Winterizing a smart sprinkler system protects it from winter freeze damage. It should be done in October or early November and is accomplished by manual draining, automatic draining, or blowing out the system with an air compressor.
If you live in an area that experiences below-freezing winter temperatures, it’s essential to winterize your smart sprinkler system to protect your investment. So, let’s talk about the why, when, and how!
Why Winterizing A Smart Sprinkler System is Important
Winterizing a smart sprinkler system is critical in areas that experience below-freezing temperatures. It protects the underground components like heads and lines from irreparable damage due to freezing and your wallet from expensive repair bills.
But why is winter so dangerous for a smart sprinkler system?
Simply put, when winter temperatures roll around for the season, the ground and any water in it can freeze (even water inside your sprinklers). When water freezes, it expands by about ten percent. This amount may not seem like much, but when this water freezes in 1-2” irrigation pipes or sprinkler heads, this expansion puts tremendous pressure on these components.
With little room in sprinkler heads and supply lines to accommodate expansion, this pressure causes plastic to crack or burst, or the heads can pop off completely. Plus, when it’s cold these materials are more brittle and therefore, more susceptible to cracking or breaking.
Winterizing removes the water from your smart sprinkler system so there is no chance of it freezing and creating expansion pressure. This preventative maintenance reduces the chances of broken pipes, heads, and valves, helping you avoid expensive repairs.
When To Winterize A Smart Sprinkler System
The exact timing will depend on your system type and your local climate. In general, most systems are winterized between October 1 and Thanksgiving.
If you have above-ground components like a backflow preventer or exposed pipe, you will want to err on the side of caution and get it done earlier in that time frame. If your system is entirely underground, you can wait until later.
Colder climates should winterize earlier in the season compared to more temperate zones where the first seasonal frost happens later.
The goal with timing winterization is to keep your sprinklers running until the grass growth slows for the season. However, get them winterized before the temperatures drop and the area experiences regular hard freezes at night or consecutive days of below-freezing temperatures.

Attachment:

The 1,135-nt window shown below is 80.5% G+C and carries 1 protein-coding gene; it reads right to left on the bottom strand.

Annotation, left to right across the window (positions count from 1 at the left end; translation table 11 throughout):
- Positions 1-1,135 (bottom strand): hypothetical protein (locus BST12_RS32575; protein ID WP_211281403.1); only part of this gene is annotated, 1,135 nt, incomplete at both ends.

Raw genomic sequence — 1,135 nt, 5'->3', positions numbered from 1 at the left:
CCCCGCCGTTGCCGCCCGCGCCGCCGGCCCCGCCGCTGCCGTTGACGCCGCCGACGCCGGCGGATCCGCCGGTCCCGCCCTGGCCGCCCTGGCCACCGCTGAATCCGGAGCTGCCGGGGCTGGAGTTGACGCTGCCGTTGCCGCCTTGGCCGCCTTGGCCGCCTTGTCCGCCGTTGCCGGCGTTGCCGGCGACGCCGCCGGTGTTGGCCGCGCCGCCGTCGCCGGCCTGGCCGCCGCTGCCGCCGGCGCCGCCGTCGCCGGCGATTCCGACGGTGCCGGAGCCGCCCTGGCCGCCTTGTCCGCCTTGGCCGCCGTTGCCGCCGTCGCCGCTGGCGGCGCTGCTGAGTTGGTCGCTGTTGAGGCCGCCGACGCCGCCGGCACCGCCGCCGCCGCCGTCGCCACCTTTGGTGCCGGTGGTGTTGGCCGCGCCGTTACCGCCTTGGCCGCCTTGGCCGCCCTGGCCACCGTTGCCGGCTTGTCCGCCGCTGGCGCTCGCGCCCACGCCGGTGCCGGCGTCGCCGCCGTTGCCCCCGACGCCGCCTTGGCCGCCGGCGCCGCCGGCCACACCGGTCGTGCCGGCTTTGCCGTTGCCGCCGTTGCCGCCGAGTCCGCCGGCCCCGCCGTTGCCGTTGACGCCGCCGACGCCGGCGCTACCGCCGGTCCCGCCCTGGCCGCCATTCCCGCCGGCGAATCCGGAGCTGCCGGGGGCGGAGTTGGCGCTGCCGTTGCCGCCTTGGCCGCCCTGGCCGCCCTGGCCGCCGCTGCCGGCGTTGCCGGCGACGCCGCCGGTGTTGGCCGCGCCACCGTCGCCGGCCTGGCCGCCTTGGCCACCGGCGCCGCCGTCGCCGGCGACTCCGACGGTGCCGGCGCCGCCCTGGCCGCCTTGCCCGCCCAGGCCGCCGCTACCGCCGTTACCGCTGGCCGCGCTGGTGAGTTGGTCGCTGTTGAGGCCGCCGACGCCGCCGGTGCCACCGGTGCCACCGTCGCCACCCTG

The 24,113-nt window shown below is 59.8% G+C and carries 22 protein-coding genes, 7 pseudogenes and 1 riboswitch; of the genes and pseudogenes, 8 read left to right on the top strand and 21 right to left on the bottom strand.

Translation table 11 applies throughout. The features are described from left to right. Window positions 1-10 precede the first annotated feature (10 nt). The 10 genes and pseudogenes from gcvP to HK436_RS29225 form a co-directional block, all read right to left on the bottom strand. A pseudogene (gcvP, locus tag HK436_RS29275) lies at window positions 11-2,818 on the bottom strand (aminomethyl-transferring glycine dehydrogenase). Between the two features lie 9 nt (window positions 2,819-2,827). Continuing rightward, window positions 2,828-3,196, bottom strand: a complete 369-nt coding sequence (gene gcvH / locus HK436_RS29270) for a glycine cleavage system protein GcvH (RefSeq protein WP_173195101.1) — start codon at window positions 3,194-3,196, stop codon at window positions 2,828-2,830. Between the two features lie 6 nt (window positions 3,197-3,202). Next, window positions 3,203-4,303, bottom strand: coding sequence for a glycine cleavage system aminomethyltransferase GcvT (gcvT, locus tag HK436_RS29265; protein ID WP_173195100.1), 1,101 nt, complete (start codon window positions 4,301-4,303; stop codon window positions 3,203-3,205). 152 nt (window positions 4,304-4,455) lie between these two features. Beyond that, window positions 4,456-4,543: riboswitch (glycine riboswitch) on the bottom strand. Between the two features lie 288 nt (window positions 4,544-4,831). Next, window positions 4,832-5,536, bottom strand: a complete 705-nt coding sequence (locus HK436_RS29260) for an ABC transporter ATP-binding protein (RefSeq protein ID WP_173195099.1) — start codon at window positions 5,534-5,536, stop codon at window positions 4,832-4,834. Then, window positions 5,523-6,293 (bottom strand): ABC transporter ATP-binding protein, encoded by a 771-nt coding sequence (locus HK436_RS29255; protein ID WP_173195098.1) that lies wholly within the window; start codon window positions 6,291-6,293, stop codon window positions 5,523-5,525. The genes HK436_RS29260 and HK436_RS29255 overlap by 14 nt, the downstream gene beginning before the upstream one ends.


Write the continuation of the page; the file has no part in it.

Step-By-Step Instructions For Winterizing Your System
There are three methods for winterizing sprinklers, each with the goal of purging water from the entire system:
- Manual drain
- Automatic drain valve system
- Air blowout
Winterizing by manually draining the water or using an auto-drain valve system is straightforward. However, most landscaping contractors recommend the air blowout method to winterize a sprinkler system. Air is forced through the valves, supply pipes, and sprinkler heads to rid the system of water completely.
An air blowout can be a DIY-project, but you’ll need a compressor with specific volume and pressure outputs. Chances are, the compressor you have in the shop or garage is too small for the job, but you can rent one from a local equipment rental yard.
1. Shut Off the Water Supply
It shouldn’t be surprising that the first step is turning off the water at the main valve. Shutoff valves are usually buried in a valve box near the mainline or water meter, in the basement, or in a crawl space.
If your system has backflow valves, shut them off, too. Typically, two valves lead into the backflow device; both must be shut off. Systems that run on non-potable water might not have a backflow preventer.
2. Turn Off the Irrigation Programs
Once the water is off, access the digital controller and turn off the scheduled watering programs. At this point, you don’t want to shut off the digital controller completely. You may need it to activate zones to drain water from the lines.
3. Drain the Water From the System
How you drain the water depends on your system’s components. For the best results, drain the water manually or use the auto-drain valves (if applicable), then blow the system out with air.
Some sprinkler systems have shut-off valves at low points in the lines or at the ends. These valves can be opened manually to drain the water.